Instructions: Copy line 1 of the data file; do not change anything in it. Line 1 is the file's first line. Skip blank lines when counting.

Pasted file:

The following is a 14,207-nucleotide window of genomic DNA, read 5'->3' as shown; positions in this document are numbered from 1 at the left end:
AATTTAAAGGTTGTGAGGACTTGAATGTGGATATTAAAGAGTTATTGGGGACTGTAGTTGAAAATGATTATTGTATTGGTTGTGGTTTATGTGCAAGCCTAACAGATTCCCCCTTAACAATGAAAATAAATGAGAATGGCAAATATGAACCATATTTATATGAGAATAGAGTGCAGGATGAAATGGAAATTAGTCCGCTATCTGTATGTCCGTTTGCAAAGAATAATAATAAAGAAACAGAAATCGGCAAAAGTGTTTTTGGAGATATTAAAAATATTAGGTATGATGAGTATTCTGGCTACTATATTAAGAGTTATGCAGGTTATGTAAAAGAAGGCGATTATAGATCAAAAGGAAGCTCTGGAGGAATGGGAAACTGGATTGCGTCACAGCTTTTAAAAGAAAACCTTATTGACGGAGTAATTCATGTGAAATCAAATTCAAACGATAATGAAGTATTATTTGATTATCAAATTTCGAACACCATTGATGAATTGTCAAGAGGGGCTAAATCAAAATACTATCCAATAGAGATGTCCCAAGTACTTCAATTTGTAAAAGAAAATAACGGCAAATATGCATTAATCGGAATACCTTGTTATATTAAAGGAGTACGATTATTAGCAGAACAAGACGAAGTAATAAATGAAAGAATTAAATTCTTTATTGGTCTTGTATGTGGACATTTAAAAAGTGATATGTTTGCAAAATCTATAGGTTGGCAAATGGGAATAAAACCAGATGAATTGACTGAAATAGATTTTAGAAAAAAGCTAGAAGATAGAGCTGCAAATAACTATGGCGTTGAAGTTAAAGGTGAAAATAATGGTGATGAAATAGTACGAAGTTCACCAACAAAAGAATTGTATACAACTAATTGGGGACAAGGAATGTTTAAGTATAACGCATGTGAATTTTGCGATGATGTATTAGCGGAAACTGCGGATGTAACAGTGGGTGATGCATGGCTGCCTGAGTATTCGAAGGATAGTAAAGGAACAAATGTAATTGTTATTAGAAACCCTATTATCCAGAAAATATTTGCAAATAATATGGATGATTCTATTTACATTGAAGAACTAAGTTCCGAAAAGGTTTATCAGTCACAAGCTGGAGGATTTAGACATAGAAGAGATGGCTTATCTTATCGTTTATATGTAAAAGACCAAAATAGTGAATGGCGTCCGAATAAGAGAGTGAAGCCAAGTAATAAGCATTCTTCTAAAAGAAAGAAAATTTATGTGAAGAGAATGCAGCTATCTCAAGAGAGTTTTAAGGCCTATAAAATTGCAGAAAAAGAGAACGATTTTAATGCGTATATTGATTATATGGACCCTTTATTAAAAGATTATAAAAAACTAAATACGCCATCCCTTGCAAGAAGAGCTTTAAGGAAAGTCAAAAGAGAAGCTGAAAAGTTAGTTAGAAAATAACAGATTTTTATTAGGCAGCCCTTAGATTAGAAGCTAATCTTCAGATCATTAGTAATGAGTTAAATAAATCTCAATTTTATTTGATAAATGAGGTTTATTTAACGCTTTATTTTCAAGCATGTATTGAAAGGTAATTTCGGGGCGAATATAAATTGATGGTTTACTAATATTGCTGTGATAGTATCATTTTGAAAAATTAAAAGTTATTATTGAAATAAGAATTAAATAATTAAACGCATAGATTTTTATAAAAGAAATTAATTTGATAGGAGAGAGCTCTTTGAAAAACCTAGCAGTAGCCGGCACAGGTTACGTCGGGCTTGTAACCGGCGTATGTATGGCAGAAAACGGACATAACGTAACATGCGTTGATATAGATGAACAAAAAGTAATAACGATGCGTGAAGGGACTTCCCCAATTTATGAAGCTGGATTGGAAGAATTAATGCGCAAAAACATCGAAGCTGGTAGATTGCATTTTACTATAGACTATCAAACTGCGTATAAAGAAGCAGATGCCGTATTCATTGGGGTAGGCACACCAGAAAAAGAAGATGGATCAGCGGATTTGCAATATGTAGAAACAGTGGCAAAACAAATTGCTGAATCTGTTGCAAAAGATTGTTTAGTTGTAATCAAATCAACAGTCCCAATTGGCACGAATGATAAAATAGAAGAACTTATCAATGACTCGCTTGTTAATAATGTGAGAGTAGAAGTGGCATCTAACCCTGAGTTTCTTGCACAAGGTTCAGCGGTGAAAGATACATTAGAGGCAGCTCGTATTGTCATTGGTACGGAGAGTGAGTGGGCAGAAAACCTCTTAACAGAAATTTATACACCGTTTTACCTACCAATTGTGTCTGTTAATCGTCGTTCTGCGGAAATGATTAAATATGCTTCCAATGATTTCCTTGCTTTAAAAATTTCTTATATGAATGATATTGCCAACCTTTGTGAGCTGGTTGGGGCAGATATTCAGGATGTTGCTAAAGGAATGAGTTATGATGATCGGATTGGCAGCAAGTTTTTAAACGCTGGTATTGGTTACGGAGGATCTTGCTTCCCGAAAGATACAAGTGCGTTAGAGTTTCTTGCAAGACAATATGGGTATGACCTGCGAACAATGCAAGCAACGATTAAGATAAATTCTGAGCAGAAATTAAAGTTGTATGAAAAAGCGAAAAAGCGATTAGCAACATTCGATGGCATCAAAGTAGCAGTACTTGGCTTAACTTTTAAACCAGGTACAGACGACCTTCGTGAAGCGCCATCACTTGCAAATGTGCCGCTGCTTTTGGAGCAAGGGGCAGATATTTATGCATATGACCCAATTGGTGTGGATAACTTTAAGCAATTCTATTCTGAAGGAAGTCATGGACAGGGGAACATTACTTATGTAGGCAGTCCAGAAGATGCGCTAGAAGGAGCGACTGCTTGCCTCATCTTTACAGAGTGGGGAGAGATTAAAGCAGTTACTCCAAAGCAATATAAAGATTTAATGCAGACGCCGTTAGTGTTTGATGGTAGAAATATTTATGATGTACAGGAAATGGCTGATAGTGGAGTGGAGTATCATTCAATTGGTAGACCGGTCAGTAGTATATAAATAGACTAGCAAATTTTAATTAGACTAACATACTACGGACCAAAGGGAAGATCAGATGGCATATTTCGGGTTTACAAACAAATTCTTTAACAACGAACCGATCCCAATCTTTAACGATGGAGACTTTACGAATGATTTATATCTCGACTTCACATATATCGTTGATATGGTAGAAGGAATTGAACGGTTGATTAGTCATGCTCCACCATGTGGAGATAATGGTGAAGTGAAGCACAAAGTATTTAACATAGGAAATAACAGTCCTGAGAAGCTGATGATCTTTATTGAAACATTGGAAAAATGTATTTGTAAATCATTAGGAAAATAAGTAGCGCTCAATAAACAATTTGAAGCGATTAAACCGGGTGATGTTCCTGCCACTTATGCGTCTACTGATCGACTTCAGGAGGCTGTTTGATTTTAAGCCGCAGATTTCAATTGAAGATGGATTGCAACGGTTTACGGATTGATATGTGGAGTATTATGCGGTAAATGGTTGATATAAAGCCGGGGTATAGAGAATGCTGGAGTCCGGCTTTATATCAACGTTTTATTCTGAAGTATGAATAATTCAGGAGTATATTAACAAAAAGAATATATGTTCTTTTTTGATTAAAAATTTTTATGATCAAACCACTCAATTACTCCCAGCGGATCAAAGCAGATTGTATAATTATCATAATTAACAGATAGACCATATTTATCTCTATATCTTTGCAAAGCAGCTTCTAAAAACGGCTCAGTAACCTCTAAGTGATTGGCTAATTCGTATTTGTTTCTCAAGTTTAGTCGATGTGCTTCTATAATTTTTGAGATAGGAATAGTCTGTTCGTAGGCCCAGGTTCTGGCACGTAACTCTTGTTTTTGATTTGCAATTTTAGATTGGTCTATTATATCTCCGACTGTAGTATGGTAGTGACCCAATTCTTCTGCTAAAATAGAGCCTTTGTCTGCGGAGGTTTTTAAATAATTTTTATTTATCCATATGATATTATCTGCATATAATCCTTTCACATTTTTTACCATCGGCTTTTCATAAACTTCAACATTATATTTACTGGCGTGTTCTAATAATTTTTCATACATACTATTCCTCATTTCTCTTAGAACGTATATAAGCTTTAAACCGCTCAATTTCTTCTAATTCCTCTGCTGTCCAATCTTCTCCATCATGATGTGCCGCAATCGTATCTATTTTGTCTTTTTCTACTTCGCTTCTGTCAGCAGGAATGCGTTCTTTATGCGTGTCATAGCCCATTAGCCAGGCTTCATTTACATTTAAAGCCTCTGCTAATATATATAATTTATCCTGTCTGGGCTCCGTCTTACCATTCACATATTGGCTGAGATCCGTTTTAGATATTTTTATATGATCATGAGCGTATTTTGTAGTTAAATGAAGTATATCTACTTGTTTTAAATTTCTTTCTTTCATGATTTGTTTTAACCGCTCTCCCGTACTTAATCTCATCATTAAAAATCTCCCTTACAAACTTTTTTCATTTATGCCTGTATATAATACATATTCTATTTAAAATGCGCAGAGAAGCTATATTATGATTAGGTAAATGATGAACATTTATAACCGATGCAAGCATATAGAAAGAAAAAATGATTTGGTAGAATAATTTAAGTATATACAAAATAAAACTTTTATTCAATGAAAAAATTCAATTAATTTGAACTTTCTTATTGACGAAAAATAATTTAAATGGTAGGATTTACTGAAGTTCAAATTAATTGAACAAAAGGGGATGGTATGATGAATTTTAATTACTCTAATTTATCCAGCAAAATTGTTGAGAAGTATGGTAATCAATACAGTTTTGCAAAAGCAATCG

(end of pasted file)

The following is a 14,207-nucleotide window of genomic DNA, read 5'->3' as shown; positions in this document are numbered from 1 at the left end: